Students at Quil Ceda Tulalip Elementary got to participate in traditional Native song and dance at the school’s annual Tulalip Day celebration held on Nov. 21.
Tulalip Tribal members performed songs and played traditional drums while students were invited to dance or sing if they wanted to as part of the assembly.
The tradition started about 10 years ago.
“The Tribes acknowledged the days before and after Thanksgiving as Tulalip Day instead of giving a day off for Thanksgiving,” said Chelsea Craig, a cultural specialist at the Marysville School District and at Quil Ceda Tulalip Elementary.
“We decided to take it on as a school and celebrate it,” she said.
The event is not organized and is open to any of the students or Tulalip community members who want to lead songs, said Craig.
“My heart was full to see not only our kids but the Heritage High School kids join us and continue to be proud of who they are,” said Craig.
About 100 students came to participate this year, she said.
“It’s a good problem when you have too many people who want to drum and sing when we open the floor up for kids to join,” she said.
Students enjoy the performances of traditional Native songs and dance, she said.
“They sit for almost two hours and their attention was with us the whole time,” she said.
To Craig, the event also helps reclaim Tulalip culture.
“When I think about education, there was a time when my great grandmother wasn’t allowed to even speak her language and was beaten for speaking her language,” she said.
“In the name of education, our culture and language was stolen and ripped away from our people,” she said.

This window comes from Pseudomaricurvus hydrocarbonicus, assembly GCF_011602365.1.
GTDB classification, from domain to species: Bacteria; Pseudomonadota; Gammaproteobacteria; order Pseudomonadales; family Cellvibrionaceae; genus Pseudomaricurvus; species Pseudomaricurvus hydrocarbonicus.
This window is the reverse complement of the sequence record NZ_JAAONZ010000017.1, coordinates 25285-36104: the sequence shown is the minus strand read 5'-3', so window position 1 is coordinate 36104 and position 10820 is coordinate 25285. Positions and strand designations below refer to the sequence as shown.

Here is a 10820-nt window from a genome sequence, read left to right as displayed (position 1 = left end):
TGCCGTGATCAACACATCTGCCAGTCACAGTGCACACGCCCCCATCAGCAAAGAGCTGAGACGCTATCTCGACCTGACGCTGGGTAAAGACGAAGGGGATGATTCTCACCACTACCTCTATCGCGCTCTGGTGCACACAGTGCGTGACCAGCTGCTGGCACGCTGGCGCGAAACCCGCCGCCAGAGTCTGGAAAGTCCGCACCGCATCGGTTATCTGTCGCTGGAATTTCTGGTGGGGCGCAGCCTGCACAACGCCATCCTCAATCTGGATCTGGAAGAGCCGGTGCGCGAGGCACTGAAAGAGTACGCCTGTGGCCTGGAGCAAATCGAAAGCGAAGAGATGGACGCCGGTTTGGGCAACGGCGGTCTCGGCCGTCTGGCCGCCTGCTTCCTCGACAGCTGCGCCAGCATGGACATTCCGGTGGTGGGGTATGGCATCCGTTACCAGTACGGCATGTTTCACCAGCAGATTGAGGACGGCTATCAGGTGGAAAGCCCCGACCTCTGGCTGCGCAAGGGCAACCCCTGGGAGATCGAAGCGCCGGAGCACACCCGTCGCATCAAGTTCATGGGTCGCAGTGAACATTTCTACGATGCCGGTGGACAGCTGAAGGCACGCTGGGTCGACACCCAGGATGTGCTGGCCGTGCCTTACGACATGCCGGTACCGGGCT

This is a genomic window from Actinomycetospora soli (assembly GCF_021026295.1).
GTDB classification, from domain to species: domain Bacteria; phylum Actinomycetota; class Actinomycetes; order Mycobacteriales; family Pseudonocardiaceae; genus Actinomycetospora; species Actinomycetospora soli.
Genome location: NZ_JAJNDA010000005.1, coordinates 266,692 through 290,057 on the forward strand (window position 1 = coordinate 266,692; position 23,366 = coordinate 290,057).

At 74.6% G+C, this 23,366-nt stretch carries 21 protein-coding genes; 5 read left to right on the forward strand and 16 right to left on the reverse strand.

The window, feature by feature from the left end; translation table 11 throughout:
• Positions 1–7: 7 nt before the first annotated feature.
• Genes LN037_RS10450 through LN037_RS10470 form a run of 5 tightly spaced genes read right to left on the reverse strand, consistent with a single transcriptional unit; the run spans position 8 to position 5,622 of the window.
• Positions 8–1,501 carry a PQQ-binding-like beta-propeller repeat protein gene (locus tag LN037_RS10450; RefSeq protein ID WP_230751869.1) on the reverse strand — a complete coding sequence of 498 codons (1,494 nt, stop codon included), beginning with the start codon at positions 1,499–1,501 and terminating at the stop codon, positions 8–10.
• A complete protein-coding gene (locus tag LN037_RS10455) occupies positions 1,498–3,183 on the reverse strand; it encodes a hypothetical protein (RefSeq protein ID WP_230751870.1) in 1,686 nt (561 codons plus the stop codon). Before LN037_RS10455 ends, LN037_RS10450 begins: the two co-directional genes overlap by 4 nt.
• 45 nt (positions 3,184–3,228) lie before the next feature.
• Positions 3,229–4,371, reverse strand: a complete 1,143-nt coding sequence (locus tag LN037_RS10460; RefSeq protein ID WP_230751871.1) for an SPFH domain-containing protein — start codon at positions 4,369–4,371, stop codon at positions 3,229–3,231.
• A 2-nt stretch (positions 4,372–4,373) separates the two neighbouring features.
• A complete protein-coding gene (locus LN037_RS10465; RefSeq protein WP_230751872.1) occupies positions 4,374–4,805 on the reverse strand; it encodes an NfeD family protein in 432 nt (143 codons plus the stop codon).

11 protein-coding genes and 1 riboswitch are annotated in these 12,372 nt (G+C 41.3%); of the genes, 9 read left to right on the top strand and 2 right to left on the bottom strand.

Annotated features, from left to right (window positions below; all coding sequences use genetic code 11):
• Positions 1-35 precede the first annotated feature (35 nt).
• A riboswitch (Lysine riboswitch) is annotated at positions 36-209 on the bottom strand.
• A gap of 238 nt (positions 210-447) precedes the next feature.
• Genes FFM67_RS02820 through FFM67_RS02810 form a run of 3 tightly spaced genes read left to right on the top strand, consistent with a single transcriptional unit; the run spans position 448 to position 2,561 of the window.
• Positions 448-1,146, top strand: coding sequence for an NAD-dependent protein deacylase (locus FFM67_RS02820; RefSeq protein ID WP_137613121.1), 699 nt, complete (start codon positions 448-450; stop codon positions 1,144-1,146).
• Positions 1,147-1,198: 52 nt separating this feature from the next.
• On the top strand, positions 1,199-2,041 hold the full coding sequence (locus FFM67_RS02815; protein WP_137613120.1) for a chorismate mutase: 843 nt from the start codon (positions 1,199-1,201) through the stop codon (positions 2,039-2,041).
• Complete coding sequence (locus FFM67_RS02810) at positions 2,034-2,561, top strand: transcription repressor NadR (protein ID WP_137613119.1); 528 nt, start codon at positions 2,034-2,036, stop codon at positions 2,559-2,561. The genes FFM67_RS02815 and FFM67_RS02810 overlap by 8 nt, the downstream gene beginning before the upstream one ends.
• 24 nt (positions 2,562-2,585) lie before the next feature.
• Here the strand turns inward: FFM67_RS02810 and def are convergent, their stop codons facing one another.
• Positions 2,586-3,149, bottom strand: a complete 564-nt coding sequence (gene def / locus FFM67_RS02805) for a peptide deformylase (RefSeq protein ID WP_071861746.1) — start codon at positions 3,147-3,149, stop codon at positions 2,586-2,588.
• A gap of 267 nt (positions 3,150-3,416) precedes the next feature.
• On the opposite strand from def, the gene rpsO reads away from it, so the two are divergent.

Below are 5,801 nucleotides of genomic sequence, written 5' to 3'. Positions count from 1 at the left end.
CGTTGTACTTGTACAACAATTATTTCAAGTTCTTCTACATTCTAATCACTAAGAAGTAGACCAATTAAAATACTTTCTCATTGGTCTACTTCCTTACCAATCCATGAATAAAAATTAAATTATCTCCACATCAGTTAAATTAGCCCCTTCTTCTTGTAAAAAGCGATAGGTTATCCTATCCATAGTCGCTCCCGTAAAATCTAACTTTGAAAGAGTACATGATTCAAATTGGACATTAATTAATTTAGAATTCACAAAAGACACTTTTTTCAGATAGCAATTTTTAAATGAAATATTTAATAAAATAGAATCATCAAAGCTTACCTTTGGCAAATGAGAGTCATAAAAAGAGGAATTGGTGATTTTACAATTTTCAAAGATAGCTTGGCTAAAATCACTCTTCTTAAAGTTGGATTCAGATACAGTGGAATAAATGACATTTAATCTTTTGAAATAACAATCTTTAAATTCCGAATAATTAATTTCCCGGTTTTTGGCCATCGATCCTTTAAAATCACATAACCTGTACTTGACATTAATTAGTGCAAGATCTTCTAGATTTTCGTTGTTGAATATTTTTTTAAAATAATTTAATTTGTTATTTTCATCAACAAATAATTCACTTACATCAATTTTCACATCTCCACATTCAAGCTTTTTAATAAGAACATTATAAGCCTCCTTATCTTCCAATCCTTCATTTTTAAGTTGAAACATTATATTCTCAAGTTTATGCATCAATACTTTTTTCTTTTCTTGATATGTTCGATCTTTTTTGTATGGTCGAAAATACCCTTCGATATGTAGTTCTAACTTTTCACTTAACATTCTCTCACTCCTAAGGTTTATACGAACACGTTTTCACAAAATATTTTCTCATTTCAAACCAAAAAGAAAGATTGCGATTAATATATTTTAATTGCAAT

Events like Tulalip Day are a way to start healing that damage, said Craig.
“We want to give back what was taken away,” she said.
The day is also meant to honor those ancestors who worked to keep the tribes going, said Tulalip Tribal chairwoman Marie Zackuse.
“As we celebrate Tulalip Day we remember our ancestors, our elders who may not be with us today, our fathers and mothers,” she said.
“Today we honor those early ancestors who signed our treaty and we honor being Native today,” she said.
The day puts a capstone on work that students at the school do throughout the month to learn about local Tribal history, said Douglas Shook, principal of the school.
“It’s a way for us to celebrate the community in a non-traditional way as we’re going into the Thanksgiving holiday,” he said.
“To celebrate the rich history and the sovereign land that our school is on with the Tulalip community,” he said.
Shook said that Tulalip Tribal members who work in the district do a lot of work to organize the Tulalip Day celebration each year.
“They keep the spirit and fire going every year for this and they do a remarkable job with the community outreach,” he said.